In 1839 the Duke of Wellington tested the first inflatable pontoons.
[edit] Rubber arrives
In 1900 to 1910 the development of rubber manufacturing enabled attempts at producing circular rubber inflatable boats: in essence, modern-day coracles. These were only usable as rafts and could be propelled only by paddling, and they tended to crack at seams and folds due to imperfect manufacture of the rubber.
[edit] Titanic and WWI
With the loss of the Titanic in 1912, and World War I losses of ships to submarine-launched torpedoes, the need for inflatable boats was plain.
One cause of the loss of life on the Titanic was the lack of lifeboats. Even if every lifeboat had been completely filled with passengers and crew, there would have been no way to rescue more than half of all the people on board. The first SOLAS treaty was designed to avoid such a disaster happening again. One of its provisions was to ensure that vessels had enough lifeboats to provide every person aboard the vessel with a place. Putting this rule into effect was not difficult with cargo ships: they had small crews and plenty of deck space. Passenger ships had to stack lifeboats on top of each other to able to carry enough to accommodate the large number of passengers and crew. Warships also had large crews and little deck space.
Between the two World Wars, Goodyear found a way to join rubber to other materials. They made life rafts of square-shaped inflated rubber tubes with a rigid floor. Such rafts were to be stacked vertically aboard warships, usually standing on deck and leaning against deck-houses. But conservative thinking from navies held back this new idea.
Pierre Debroutelle's 1937 design was the first known to have its inflatable tube in a U-shape. It was the first boat of its kind to be certified by the French Navy. Its added wooden transom was patented on 10 August 1943. This version was the predecessor of today's inflatable sports and pleasure boats.
[edit] World War II
World War II changed everything. Submarine warfare in the Battle of the Atlantic led to casualties among warships and merchant ships. US warships began using rubber life rafts. Since the rubber was much higher quality than 35 years before, the inflatable returned, but this time it was boat-shaped.
In military use inflatable boats were used to transport torpedoes and other cargo. They also allowed troops to make landings in shallow water, and their compact size and storability made overland transport possible.
One of the models, the ZODIAC brand inflatable boat, grew to be popular with the military and contributed significantly to the rise of the civilian inflatable boat industry, both in Europe and in the United States. Zodiac International quickly became and remains the worldwide leading manufacturer of inflatable boats. After World War II, surplus inflatable boats were sold to the public. A version of this boat has been adapted by the Marine Mammal Center for use in rescuing injured marine mammals at sea.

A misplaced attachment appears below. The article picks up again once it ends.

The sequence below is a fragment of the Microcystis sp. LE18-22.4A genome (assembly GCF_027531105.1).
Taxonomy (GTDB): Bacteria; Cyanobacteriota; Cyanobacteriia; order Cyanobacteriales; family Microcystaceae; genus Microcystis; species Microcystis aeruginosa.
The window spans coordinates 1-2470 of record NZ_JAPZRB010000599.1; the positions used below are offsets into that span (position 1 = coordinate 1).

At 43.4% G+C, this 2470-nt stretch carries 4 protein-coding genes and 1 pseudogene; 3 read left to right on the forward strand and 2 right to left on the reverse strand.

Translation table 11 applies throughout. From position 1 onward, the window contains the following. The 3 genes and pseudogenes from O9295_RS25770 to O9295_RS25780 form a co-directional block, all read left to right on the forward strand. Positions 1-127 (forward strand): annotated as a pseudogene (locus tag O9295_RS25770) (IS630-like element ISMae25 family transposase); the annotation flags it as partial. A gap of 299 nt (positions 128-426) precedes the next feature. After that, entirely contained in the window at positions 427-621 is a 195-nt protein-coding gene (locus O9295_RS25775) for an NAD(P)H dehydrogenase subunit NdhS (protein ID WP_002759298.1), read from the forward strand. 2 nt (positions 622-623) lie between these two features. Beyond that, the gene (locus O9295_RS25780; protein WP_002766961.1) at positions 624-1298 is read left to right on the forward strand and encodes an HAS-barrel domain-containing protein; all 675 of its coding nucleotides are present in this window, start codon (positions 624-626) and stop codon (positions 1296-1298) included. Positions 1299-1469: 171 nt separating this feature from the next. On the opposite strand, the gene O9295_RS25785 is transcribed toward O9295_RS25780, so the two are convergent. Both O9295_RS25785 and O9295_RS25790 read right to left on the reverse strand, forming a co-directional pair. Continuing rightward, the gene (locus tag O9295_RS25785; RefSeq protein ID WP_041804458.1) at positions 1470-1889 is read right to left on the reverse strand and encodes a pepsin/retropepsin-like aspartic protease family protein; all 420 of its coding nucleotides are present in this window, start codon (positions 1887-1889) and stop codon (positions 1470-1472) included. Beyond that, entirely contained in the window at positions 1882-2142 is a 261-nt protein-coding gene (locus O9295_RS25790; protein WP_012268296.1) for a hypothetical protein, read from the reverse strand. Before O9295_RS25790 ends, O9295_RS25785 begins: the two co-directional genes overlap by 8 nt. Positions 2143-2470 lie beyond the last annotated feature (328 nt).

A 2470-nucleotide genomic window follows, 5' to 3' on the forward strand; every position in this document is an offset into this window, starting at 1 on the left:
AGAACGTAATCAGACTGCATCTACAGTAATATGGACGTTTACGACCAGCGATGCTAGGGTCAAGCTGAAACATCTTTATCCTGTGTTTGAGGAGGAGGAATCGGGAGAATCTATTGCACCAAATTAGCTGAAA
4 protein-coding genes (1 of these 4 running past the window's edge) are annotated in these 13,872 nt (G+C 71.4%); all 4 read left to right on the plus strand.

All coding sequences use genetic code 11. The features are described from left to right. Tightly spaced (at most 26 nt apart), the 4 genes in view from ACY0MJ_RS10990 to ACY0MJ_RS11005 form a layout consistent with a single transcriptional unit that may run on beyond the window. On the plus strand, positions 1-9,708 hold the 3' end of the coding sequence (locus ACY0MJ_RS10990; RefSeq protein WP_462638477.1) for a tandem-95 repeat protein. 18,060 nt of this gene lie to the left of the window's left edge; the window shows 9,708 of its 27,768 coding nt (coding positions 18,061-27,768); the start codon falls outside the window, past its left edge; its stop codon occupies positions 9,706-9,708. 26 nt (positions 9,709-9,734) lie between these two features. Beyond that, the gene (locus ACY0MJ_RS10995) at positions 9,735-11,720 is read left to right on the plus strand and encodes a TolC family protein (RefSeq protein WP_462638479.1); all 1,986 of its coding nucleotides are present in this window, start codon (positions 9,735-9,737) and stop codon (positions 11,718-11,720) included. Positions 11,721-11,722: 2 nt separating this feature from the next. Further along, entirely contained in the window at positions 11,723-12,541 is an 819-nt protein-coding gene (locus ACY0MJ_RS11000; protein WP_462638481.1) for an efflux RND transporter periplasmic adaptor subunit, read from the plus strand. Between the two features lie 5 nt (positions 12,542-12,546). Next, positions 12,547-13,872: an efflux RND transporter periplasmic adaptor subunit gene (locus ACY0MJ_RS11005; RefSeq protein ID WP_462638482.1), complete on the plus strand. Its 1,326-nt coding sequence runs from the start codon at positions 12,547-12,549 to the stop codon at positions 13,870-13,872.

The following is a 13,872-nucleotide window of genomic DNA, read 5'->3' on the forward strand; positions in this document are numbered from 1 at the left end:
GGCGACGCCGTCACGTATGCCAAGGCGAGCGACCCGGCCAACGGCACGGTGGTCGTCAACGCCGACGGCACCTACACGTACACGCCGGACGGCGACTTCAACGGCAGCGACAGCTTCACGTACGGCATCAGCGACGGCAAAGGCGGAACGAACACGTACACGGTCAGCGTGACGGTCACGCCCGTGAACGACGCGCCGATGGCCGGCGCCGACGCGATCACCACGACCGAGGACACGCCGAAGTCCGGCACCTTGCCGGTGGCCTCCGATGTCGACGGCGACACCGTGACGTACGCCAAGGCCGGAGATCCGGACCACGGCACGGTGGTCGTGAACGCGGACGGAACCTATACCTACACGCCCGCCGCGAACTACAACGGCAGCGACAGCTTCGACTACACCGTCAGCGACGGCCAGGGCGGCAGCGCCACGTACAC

[edit] Modern inflatables


An inflatable boat capable of carrying a car. Summer sailing in an inflatable boat.
Inflatable liferafts were also used successfully to save crews of aircraft that ditched in the sea; bombing, naval and anti-submarine aircraft flying long distances over water being much more common from the start of WWII. The PBY made by Catalina and Canadair seems to have been the first aeroplane to have had an inflatable life boat aboard, first as optional, later as standard equipment. A later version of that inflatable was pressurized by a gas cylinder rather than by mouth. A wire connected to the plane opened the cylinder valve in the inflatable after the life raft was thrown into the water.
Until the middle 1950s inflatables were still rafts in civilian use, hand paddled but the outboard motor came into use in the early 1950s. (The outboard motor was invented in 1909 by Ole Evinrude.)
Also in the 1950s, the French Navy officer and biologist Alain Bombard was the first to combine the outboard engine, a rigid floor and a boat shaped inflatable. The former airplane-manufacturer Zodiac built that boat and a friend of Bombard, the diver Jacques-Yves Cousteau began to use it, after Bombard sailed across the Atlantic Ocean with his inflatable in 1952. Cousteau was convinced by the shallow draught and good performance of this type of boat and used it as tenders on his expeditions. Zodiac International quickly became and remains the worldwide leading manufacturer of inflatable boats.